Monday, November 06, 2006

Yunnan trip! - Some more commentary =p


It was intersting to go on this trip and do the reading for my course, which was a book that discusses the question, "what is a true missionary encounter with western culture?"

The book analyzes western society as follows - the scientific method has completely taken over the public realm, as evidenced through education. [Consider the hoopla experienced in Philadelphia when "intelligent design" was discussed.] This public sphere consists of the pure facts... what we can observe. Christianity, ever since the separation from the state in the 1800's, has been relegated to the private sphere, the sphere which discusses values and purpose. The problem with Christianity in particular, is that its advocated truths completely conflict with those facts of the private sphere.

However, other eastern religions, do not seemto be so radically conflicting. In fact, they can coexist within the constraints of the observable public sphere... Eastern mythology does not speak of purpose... reincarnation only happens as part of its due course.

This concept was evidenced very clearly to me in China. The strong spirituality of the inner countryside was very scary for me. Although I have seen many temples in different places, perhaps it is because the northwest region of Yunnan is very near Tibet (similar in terrain and obviously, the Jong peoples), which is similar to the strong spirituality of Thai buddhism (I realize I am extremely ignorant of the specifics of buddhism...) I was greatly affected by the spirituality of the land. Quite scary to me. It also really saddened me to see many people, including many on my tour, to pay respects when entering a temple.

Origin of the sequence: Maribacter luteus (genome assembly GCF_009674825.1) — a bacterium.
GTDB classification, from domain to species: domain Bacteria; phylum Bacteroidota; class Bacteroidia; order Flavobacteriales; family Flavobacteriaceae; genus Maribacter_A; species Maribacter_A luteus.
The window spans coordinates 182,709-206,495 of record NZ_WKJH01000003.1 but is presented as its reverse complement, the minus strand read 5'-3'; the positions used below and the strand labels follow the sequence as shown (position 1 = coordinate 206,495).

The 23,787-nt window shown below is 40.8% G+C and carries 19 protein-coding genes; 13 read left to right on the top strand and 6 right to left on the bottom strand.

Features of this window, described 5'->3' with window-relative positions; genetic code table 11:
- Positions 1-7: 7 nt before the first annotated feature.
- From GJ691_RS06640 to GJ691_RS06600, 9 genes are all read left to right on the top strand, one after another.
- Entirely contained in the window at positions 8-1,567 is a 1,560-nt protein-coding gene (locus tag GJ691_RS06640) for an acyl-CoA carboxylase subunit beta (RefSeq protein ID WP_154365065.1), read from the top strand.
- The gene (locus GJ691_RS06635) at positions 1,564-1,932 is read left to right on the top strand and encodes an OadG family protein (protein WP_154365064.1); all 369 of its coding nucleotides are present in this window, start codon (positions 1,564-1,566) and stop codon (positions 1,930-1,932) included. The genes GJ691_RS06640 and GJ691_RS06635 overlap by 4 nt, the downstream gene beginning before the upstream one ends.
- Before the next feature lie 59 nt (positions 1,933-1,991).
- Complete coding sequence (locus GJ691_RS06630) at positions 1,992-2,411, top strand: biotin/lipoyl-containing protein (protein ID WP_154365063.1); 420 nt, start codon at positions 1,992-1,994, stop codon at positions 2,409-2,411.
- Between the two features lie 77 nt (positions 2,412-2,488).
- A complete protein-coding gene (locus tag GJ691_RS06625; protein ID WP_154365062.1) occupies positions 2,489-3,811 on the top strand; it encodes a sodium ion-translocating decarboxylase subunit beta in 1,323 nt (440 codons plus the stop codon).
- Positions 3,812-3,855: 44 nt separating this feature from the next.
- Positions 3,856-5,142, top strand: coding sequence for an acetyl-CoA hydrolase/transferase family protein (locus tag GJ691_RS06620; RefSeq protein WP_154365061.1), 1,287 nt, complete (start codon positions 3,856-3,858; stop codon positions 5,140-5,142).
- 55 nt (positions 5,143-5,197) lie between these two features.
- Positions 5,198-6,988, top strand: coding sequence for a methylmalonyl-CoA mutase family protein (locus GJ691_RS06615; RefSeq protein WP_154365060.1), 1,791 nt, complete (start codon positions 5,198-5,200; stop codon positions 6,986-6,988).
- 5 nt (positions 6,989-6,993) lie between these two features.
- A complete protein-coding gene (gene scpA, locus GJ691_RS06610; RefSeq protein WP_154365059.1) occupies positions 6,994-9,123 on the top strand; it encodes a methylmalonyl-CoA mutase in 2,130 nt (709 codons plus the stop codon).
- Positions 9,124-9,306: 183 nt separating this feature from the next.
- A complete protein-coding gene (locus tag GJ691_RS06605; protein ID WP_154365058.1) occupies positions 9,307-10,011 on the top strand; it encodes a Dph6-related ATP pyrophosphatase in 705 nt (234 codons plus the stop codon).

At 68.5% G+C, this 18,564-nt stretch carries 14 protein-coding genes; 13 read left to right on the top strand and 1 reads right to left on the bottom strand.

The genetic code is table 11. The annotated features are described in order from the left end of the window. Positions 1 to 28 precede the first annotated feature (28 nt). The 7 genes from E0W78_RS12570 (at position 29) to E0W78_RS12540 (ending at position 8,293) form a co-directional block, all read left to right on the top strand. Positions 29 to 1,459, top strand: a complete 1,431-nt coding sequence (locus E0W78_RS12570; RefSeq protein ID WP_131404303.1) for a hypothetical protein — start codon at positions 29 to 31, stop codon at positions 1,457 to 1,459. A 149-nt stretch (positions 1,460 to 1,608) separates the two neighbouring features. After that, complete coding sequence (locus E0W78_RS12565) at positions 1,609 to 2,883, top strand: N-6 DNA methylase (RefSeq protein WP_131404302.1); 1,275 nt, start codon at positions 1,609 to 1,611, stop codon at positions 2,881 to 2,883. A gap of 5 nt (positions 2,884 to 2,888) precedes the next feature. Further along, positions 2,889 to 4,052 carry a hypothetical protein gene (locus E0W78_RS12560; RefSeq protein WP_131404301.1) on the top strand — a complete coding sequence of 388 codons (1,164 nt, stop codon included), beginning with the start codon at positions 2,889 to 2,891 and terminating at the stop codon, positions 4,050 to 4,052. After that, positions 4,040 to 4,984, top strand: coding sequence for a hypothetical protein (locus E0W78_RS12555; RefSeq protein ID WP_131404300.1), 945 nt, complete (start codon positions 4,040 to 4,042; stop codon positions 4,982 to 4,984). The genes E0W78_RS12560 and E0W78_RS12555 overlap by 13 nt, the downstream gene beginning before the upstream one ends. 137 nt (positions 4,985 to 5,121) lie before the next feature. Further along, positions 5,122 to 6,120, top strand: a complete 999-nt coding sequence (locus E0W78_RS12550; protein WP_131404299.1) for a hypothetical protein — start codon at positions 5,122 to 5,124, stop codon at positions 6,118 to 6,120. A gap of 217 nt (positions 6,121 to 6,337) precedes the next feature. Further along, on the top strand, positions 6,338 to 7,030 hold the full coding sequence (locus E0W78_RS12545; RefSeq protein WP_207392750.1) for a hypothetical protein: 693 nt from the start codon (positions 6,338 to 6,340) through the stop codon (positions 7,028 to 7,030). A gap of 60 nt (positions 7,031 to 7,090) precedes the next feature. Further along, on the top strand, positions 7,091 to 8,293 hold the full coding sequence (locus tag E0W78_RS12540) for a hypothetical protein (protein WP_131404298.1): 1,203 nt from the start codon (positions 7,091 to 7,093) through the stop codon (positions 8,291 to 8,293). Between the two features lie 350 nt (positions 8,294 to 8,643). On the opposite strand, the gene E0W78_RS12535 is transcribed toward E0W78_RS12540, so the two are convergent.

I had a discussion with a friend once... when we were going around Hong Kong and visited [Wong Tai Sin] temple in Kowloon... she bowed when entering a room with an idol, and I asked if she believed in it. She said no, but explained it akin to entering someone's home... you say "hi" (or in Chinese culture, you "call" the respective name of the relative). Such a polytheistic acknowledgement was very interesting to me. In North America, it is more atheistic.

History of China

I have always been fascinated by the rich history of China, indeed, the history is so long. Unfortunately, I am not that familiar with the recent history (say, after 1911 when the Communist party started to form). And more unfortunately, a number of the places we visited were during this time period, relating to the grassroots of modern China.

During the debriefing session, it was eye-opening to me to hear about the strong support for the current government. I realize I have a negative attitude towards it, likely from reading of Jan Wong, in terms my disapproval of their religious non-freedoms, and of many, many extant negative sterotypes. It is undeniable, however, to remark on the economic success of the country (consider the ICBC IPO last week, haha, too bad E&Y is the "reporting accountants"), and to remark on the evidenced social developments. Even something like promoting education within a small region of Zhaojue to provide the very poor Yi youth with practical skills to make a living... the gradual opening up of the western regions... the government is clearly taking strides. And even as I mentioned about recycling, the Chinese government has moved much faster than Hong Kong in this respect. Hearing about the government's recent efforts in cracking down on corruption is also encouraging. Obviously, all governments have their strengths and faults, for, governments are only made up of very-broken people not dissimilar from any of us. But, I'll leave my thought as "eye-opening", as I realize it will take some time to not take anything with a grain of salt, but a truly negative stereotype is also unfair, and that I now realize.

So, I will just leave this off with some preliminary thoughts... something to observe in the near future... how will the Chinese people react to economic successes? I go back to Maslow's hierarchy of needs, as, historically, it was arguable as to whether physical and security needs were met. Now that they are, how will they progress towards self-actualization? Something, arguably, that western culture has been grappling with. The observable shift from the industrial age to a society that weeks for work-life balance, of health and well-being... of purpose?

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